Rarely does a film leave me speechless. When a film ends, I want to talk about it; I can only think of Black Swan as the other film that left me in a trance as the credits rolled. And now I can add Alejandro González Iñárritu’s Birdman or (The Unexpected Virtue of Ignorance) to that list. Going into it I knew nothing, not even the premise which I am only going to talk about in the vaguest of terms here because it is a rare gift these days to be able to walk into a film knowing nothing and it a gift I want to share. (The unexpected virtue of ignorance indeed.) Besides I feel like I could write about the plot of Birdman and you still wouldn’t know what it is really about.
What I can talk about are the performances. I am going to admit something terrible here: I have only seen Michael Keaton in 2 films: Jackie Brown and Jack Frost. Yes, the movie about the snowman that comes to life. Yes it makes me cry.Even without seeing him in hardly any other films I know that this is a career changing performance. He is incredible. When Keaton is on screen he demands attention despite the rich and complex set around him. And the set is brilliant, there is so much to look at that at some points I was physically moving my head to get a better look at the screen. But I would always come back to watching Keaton. He plays Riggan with such a powerful intensity that it is hard to look away-and you don’t want to. This man is damaged, a product of his environment and the times we live in. Rarely are we taken away from Riggan’s perspective, but the brief moments when the story shifts only serves to make his absence more noticeable.
The only actor potentially on par with Keaton in this film is Edward Norton. I have not been this in love with him since Fight Club (minus the fact that I have still yet to see American History X). This time he gets to be Tyler Durden, he is the swaggering, confident male to Keaton’s fragile, frantic one He explodes on the screen, making his presence felt even as Keaton demands attention. Some of the best scenes in Birdman are the ones of he and Keaton acting together, both in a film sense and in the play within a play sense. They have incredible chemistry, building off of each others’ energies and Norton brings each scene to its edge before it comes crashing down.
The performance that surprised me the most though was Emma Stone. I like Emma Stone the person more than Emma Stone the actress because I don’t think she has been spectacular in anything I have seen her in previously. Birdman changed all that. She more than holds her own with the two male leads and creates some great moments with both actors. She is able to capture both a vulnerability and intensity as Sam, Keaton’s daughter. Out of all the characters in the film I found myself feeling the most pathos towards her. Riggan may be struggling to hold on, but it is Sam-and the other females around him- who have reaped the consequences. Also, another shout out has to go to Zach Galifianakis whose performance is so understated I didn’t recognize until halfway through the film.
That is the magic of Birdman, it is a completely immersive film experience. I didn’t notice the long takes until my friend pointed it out to me, but once you notice it, the long cannot be unseen. You find yourself in a precarious balance of paying attention to the story, following the sweeping movements of the camera as it darts around the St. James theater, and then waiting to see where the cut is so you you can start all over again. This film does that in numerous ways: it pulls you in only to abruptly remind you that you are watching a film that has some pretty fantastical elements despite its reality.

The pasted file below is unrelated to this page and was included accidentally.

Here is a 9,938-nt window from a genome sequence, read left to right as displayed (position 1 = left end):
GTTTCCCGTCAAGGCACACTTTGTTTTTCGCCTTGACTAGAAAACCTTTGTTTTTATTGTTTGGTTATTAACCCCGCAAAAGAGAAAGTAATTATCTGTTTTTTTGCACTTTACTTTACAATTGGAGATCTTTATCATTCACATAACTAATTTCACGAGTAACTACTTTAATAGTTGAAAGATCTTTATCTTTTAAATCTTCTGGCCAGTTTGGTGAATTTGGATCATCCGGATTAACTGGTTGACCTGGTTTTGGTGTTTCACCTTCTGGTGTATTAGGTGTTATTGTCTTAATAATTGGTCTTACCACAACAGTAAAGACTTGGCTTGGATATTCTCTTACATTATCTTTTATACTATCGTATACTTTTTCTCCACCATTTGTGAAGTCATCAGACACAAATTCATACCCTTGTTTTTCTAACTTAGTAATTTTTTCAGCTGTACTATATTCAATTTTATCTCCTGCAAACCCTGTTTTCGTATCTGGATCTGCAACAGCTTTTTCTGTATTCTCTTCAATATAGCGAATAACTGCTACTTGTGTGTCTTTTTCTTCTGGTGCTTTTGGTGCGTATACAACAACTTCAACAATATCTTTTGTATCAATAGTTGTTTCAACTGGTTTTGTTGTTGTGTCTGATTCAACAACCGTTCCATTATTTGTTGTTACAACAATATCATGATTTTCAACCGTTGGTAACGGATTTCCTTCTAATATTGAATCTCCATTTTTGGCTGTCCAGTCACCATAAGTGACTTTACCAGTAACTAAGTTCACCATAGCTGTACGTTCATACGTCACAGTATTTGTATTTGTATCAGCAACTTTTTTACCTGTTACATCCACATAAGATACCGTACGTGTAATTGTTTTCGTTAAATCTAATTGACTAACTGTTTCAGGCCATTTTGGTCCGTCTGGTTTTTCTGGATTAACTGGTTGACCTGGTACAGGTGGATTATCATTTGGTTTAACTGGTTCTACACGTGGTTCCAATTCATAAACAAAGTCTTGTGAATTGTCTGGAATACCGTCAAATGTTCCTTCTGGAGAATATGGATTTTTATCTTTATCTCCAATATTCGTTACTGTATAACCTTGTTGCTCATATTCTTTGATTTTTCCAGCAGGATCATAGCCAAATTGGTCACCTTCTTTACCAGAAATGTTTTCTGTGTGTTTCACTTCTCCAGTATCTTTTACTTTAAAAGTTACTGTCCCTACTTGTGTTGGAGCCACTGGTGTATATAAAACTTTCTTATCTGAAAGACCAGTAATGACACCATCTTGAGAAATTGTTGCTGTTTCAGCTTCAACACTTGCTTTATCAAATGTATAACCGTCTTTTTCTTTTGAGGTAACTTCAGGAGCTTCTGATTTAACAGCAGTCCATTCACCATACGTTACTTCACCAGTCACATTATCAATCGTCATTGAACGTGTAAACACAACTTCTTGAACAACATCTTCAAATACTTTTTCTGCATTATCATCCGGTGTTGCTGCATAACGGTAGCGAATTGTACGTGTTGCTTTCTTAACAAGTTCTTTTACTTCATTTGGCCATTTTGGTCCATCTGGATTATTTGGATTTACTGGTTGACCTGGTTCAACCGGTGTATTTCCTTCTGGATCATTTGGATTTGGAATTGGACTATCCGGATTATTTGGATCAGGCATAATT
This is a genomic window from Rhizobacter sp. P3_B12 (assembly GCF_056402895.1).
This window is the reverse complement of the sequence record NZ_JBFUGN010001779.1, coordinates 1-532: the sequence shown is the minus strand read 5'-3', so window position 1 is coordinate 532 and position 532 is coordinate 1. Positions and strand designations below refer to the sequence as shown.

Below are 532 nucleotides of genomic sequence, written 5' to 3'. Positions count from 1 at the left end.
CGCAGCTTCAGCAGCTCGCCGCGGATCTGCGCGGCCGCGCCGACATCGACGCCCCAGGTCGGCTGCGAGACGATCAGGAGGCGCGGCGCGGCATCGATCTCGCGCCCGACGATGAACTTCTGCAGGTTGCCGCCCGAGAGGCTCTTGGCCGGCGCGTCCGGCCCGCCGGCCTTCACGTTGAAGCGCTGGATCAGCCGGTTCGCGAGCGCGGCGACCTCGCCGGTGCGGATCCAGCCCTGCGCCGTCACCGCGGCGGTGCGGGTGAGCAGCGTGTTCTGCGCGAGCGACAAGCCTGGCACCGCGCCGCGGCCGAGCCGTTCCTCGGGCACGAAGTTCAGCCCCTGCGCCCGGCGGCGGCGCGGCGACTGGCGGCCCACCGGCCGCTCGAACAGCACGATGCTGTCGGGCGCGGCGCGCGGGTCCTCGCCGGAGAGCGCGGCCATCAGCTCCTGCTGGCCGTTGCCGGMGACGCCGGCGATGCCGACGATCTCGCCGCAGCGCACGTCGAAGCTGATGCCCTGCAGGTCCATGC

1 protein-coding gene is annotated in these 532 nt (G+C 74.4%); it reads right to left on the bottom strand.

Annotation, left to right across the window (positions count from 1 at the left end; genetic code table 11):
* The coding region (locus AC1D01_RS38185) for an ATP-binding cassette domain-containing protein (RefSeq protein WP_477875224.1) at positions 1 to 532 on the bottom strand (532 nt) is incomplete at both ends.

The music helps in that way too. Antonio Sanchez’s pounding, rhythmic percussive score is the beat that keeps the film going. As the camera glides through scenes following characters’ movements, the score adds a sense of urgency, a pace. It tells us the stakes of the scene without telling us how to feel. Also, there are some truly magical moments that bring the score into the film itself using one of my favorite cinematic techniques (and making me laugh out loud with joy). Very few scores have ever sounded or even felt like this one.
I loved everything about Birdman, but mostly how it feels so different from anything I’ve ever seen before. Every frame was a masterpiece. Also, many films might take place in New York City, but rarely has a film captured the feeling of what it means to live and work and find your way there. Go see it, there’s really nothing more I can say.
Final Words (with some mini spoilers)
- I love how this film mentions/makes fun of pop culture. One of my favorite scenes has to be close to the beginning when they’re looking for replacement actors and they mention people who are all tied up in big franchises including Michael Fassbender, Woody Harrelson, and Jeremy Renner (“that guy from The Hurt Locker”…”They put him in a cape too?”).
- Loved the way they tied in the play within a play and how you knew what was going to happen a moment before it did.
- This film is great (duh you just read my review about how much I liked it), but I don’t think it will get much love come awards season time unless they’re technical awards. It’s just too weird for The Academy. Remember, they voted for The King’s Speech over The Social Network (Yes, I’m still not over it).
- Mike: Popularity is the slutty little cousin of prestige.
(Okay so there are so many quotes I loved in Birdman, I wish I wrote them all down because I can’t find some of the best ones online.)